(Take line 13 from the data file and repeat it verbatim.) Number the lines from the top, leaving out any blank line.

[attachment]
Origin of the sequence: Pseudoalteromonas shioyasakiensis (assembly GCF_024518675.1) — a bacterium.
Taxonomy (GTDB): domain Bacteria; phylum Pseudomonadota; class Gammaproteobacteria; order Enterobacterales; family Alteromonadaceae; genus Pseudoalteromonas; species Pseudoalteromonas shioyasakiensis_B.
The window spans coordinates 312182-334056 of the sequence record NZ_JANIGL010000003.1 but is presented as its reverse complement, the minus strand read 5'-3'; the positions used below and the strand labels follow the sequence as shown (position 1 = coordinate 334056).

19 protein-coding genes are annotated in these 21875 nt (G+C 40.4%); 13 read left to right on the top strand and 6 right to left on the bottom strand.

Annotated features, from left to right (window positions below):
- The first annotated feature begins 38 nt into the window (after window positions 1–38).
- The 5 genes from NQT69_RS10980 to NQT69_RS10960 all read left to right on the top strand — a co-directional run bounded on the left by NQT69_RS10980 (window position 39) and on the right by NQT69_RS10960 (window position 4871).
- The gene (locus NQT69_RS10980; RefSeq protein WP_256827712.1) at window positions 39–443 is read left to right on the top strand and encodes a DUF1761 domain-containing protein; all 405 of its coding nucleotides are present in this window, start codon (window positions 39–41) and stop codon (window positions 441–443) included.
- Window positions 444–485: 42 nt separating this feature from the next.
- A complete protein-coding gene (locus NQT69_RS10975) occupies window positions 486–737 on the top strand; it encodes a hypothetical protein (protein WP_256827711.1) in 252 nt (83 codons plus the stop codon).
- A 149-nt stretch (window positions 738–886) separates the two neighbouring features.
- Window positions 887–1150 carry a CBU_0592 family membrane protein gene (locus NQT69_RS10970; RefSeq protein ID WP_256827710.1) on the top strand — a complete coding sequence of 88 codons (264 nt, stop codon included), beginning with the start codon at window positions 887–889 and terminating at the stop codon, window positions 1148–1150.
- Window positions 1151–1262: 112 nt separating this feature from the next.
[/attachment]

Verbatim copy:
- Window positions 1151–1262: 112 nt separating this feature from the next.